It's a plain historical fact that this level of roughly 5% is the highest such level in US history. It's only improved over time. There is no such thing as some "good old days" when some higher percentage of the entire high school senior aged population was learning this much calculus this well. Just look at the history of high school curricula in the US as to what was even just offered in any such "good old days".

And to anyone who thinks that there's a whole bunch of other countries out there churning out a higher or even just as high a percentage as 5% of their entire high school senior aged populations that have learned an entire year's worth of calculus well enough and held onto this knowledge and understanding long enough to pass a US AP Calculus exam if they were given that test, my challenge still stands: Give a list of countries out of all 196 counties on the planet such that at least roughly 5% of their entire high school senior aged population (and this includes all those of that age in school or any type of school [including even such as music or ballet schools] and all those of that age in no school) learn calculus well enough and held onto this knowledge and understanding long enough to be able to pass a US AP Calculus Exam if they were given that test. I claim that you will find no or almost no such country outside of the US except perhaps those four
 East Asian countries of Japan, South Korea, Chinese Taipei, and Singapore.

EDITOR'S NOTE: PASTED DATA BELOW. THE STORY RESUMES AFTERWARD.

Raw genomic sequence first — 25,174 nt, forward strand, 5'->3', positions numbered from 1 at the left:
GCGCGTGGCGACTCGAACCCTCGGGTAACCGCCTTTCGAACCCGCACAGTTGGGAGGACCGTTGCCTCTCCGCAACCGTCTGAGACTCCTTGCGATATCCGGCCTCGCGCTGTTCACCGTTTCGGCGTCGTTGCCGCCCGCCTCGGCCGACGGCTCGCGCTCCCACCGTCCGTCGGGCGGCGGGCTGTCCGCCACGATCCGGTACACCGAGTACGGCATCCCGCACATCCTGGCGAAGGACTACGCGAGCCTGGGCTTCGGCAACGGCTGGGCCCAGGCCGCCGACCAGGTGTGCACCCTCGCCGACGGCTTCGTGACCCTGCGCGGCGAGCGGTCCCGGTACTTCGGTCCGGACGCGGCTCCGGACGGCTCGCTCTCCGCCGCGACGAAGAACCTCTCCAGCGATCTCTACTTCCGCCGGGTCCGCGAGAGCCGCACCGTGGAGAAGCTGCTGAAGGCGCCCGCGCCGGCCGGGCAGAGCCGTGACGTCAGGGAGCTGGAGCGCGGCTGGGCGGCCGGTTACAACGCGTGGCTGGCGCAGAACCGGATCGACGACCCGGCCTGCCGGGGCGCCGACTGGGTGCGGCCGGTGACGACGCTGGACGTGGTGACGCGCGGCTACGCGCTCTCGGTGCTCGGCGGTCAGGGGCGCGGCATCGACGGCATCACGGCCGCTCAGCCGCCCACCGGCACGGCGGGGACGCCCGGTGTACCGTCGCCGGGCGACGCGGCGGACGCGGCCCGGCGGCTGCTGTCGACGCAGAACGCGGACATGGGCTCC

Again, keep in mind that a US AP Calculus Exam covers an entire year of calculus, not just the equivalent of a one or two chapter introduction or such as that as might be found in some non-calculus class in some countries that cover some calculus. For a given country, you must provide some sort of verifiable data with respect to what percent of the entire high school senior aged population is exposed to calculus, and to what degree that exposure is - whether it is a whole year of calculus or merely something like a one chapter introduction in some non-calculus class. (I already granted that the four countries of Japan, South Korea, Chinese Taipei, and Singapore may be countries that could match and even have higher than 5% in this regard.)

(Note: If for a given country less than 5% of the entire high school senior aged population of that country is exposed to calculus, then, obviously, that country is out. We see below that one such country is Russia, where according to the TIMSS data I cited earlier, just a bit over 1% of their entire high school senior aged population ever takes an advanced math class.)

In light of this challenge, see below the TIMSS coverage or covering index for each of these following countries, where this coverage or covering index is the percentage of ALL high school senior aged people in the population that ever take an advanced math class in high school. (And this ALL means the same as above, which includes all those of that age in school or any type of school [including even such as music or ballet schools] and all those of that age in no school. In addition to the fact that the high school senior age in some other countries is different than age 18, that's why I say "high school senior aged" rather than "age 18.")

"TIMSS Advanced 2008 Sampling"
http://timss.bc.edu/timss_advanced/downloads/T08_TR_Chapter4.pdf

Exhibit 4.3 on page 55:

Look at the covering or coverage indexes of some countries, as to what percent of their ENTIRE high school senior aged populations take any advanced mathematics (which may or may not include some exposure to even the smallest amount of calculus for all the students in question):
Armenia 4.3%
Iran, 6.5%
Italy 19.7%
Lebanon 5.9%
Netherlands 3.5%
Norway 10.9%
Philippines 0.7%
Russian Federation 1.4%
Slovenia 40.5%
Sweden 12.8%

The wide range of coverage index percentages probably means that it's unclear whether "advanced math" is supposed to include only those students who have been exposed to some calculus. It seems that it's left to each country to decide this.